A plan will soon move forward that could eventually connect Shelby, Crittenden, DeSoto, and Fayette counties with a network of 500 miles of greenways.
It's the first recommendation from those who have guided the Mid-South Regional Greenprint plan for the past three years.
Shelby County won $2.6 million in 2011 from the U.S. Department of Housing and Urban Development to develop a long-term vision for the area's green spaces, including parks, greenways, community gardens, storm water management, and waterways.
The planning process has so far included 80 organizations, 18 municipalities, four counties, three states, and input from thousands of residents, as well as civic and business leaders.
- Bianca Phillips
The overall plan is broad, covering everything from fair housing to bus transit. But Greenprint leaders said they wanted to focus on greenways first.
"One of the things we quickly found is that everybody — regardless of where you are on the political spectrum, or race, or gender — saw a passion in connecting our communities through greenways and trails," said Paul Young, Greenprint program administrator.
Young was speaking to a group last week comprised mostly of city mayors from within the Greenprint boundaries. Young, Greenprint Program Manager John Zeanah, and others told the mayors that the planning phase will be done in November and that their help was needed in the next step — implementation.
A draft of the greenways plan will be made public in a couple of weeks, Zeanah said, and the review process will be completed in November. Greenprint leaders will then take the plan to the elected bodies in 18 cities and four counties for their approval. He called this a "critical point" as the plan moves from discussion to implementation.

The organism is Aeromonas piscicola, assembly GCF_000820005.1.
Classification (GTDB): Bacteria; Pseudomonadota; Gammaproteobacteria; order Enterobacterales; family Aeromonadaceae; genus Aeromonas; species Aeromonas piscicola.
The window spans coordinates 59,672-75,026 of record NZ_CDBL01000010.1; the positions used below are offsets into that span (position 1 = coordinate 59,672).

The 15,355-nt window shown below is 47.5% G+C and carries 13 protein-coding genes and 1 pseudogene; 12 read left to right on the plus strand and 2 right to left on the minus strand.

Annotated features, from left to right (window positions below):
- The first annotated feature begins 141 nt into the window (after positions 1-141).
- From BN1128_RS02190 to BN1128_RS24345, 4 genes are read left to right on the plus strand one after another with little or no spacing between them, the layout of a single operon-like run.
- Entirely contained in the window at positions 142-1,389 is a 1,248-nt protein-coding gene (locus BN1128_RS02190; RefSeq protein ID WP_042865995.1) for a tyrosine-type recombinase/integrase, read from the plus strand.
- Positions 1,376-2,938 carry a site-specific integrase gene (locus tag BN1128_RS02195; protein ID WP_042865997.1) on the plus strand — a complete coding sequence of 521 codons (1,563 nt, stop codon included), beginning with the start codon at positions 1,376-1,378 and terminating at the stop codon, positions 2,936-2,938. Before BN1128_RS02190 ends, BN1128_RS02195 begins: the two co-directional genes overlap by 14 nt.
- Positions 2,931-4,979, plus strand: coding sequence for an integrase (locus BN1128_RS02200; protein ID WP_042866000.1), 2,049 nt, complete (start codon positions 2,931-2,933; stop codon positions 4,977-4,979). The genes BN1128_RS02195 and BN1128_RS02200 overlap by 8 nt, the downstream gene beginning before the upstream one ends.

"We want to get uniform adoption so we can demonstrate regional buy-in," Zeanah said. "This will be particularly important as we try to leverage funding from state, federal, and local governments and from private sources."
No price tag for the greenways project has been made public so far.
The notion of such a large network of greenways was sold to the group of mayors as more than just a recreational amenity but also as a portal for community development, improved transportation options, and for better health and environment. But it was mainly sold as a possible tool for economic development.
"You can locate a business anywhere in the world today," Ed McMahon, with the Washington, D.C.-based Urban Land Institute, told the group. "Why in the world would you locate it in Memphis, Tennessee over any other place across the globe?"
The answer he gave: quality of life. McMahon said the Memphis region could use the system as a tool to attract employers and employees alike. The system could also help brand the city, he said.
"Wouldn't it be nice if Memphis, Tennessee, was thought of as the greenest city in the southern United States?" he asked. "I think you have an opportunity to build that brand."
The plan was also made attractive to the gathered mayors since it can be implemented piece by piece, instead of all at once. No construction timeline is available yet.
Memphis Mayor A C Wharton preached vigilance to the group for when the time came to implement the plan.
"Do not be afraid to get knocked down a whole bunch of times," Wharton told the group. "The [Shelby Farms] Greenline died in late 2001. Of course we resuscitated it. Taking over the CSX line died two or three times. Even in its short life, the Harahan Bridge project [Main Street to Main Street Multi-Modal Connector project] has died so many times."